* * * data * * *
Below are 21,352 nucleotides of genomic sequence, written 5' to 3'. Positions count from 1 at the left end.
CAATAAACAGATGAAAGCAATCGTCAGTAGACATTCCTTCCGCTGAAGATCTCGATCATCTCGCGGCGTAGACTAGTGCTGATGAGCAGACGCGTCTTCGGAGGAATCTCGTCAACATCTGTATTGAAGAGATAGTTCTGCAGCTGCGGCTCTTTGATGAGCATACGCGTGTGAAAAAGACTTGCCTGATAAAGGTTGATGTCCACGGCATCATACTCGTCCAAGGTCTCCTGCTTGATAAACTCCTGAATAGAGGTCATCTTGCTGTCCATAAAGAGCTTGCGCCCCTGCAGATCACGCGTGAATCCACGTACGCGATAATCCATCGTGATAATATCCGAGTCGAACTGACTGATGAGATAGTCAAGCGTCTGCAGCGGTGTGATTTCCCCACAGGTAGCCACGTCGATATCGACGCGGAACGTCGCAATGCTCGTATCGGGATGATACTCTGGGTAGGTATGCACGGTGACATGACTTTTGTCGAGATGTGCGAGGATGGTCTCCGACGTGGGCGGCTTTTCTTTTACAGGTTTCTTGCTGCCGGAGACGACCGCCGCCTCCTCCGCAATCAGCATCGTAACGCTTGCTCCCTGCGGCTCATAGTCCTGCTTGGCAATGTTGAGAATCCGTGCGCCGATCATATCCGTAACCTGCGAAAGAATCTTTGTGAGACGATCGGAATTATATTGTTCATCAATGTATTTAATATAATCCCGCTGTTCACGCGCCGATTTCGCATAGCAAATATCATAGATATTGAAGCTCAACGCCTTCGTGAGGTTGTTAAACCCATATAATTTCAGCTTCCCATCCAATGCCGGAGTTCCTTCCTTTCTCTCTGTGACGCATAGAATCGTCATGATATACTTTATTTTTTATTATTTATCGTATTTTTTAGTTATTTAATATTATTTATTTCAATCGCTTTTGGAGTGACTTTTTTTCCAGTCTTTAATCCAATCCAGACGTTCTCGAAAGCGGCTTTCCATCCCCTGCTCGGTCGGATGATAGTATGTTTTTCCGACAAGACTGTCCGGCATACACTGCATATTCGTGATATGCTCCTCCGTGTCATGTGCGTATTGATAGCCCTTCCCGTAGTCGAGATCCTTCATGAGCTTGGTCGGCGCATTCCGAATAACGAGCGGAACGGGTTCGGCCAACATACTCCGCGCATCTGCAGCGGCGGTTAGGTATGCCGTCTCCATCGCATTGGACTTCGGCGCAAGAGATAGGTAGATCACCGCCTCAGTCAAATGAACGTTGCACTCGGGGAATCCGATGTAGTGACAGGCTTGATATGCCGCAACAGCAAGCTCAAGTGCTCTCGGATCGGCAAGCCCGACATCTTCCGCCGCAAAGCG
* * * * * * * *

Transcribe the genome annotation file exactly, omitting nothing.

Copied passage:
Below are 21,352 nucleotides of genomic sequence, written 5' to 3'. Positions count from 1 at the left end.
CAATAAACAGATGAAAGCAATCGTCAGTAGACATTCCTTCCGCTGAAGATCTCGATCATCTCGCGGCGTAGACTAGTGCTGATGAGCAGACGCGTCTTCGGAGGAATCTCGTCAACATCTGTATTGAAGAGATAGTTCTGCAGCTGCGGCTCTTTGATGAGCATACGCGTGTGAAAAAGACTTGCCTGATAAAGGTTGATGTCCACGGCATCATACTCGTCCAAGGTCTCCTGCTTGATAAACTCCTGAATAGAGGTCATCTTGCTGTCCATAAAGAGCTTGCGCCCCTGCAGATCACGCGTGAATCCACGTACGCGATAATCCATCGTGATAATATCCGAGTCGAACTGACTGATGAGATAGTCAAGCGTCTGCAGCGGTGTGATTTCCCCACAGGTAGCCACGTCGATATCGACGCGGAACGTCGCAATGCTCGTATCGGGATGATACTCTGGGTAGGTATGCACGGTGACATGACTTTTGTCGAGATGTGCGAGGATGGTCTCCGACGTGGGCGGCTTTTCTTTTACAGGTTTCTTGCTGCCGGAGACGACCGCCGCCTCCTCCGCAATCAGCATCGTAACGCTTGCTCCCTGCGGCTCATAGTCCTGCTTGGCAATGTTGAGAATCCGTGCGCCGATCATATCCGTAACCTGCGAAAGAATCTTTGTGAGACGATCGGAATTATATTGTTCATCAATGTATTTAATATAATCCCGCTGTTCACGCGCCGATTTCGCATAGCAAATATCATAGATATTGAAGCTCAACGCCTTCGTGAGGTTGTTAAACCCATATAATTTCAGCTTCCCATCCAATGCCGGAGTTCCTTCCTTTCTCTCTGTGACGCATAGAATCGTCATGATATACTTTATTTTTTATTATTTATCGTATTTTTTAGTTATTTAATATTATTTATTTCAATCGCTTTTGGAGTGACTTTTTTTCCAGTCTTTAATCCAATCCAGACGTTCTCGAAAGCGGCTTTCCATCCCCTGCTCGGTCGGATGATAGTATGTTTTTCCGACAAGACTGTCCGGCATACACTGCATATTCGTGATATGCTCCTCCGTGTCATGTGCGTATTGATAGCCCTTCCCGTAGTCGAGATCCTTCATGAGCTTGGTCGGCGCATTCCGAATAACGAGCGGAACGGGTTCGGCCAACATACTCCGCGCATCTGCAGCGGCGGTTAGGTATGCCGTCTCCATCGCATTGGACTTCGGCGCAAGAGATAGGTAGATCACCGCCTCAGTCAAATGAACGTTGCACTCGGGGAATCCGATGTAGTGACAGGCTTGATATGCCGCAACAGCAAGCTCAAGTGCTCTCGGATCGGCAAGCCCGACATCTTCCGCCGCAAAGCG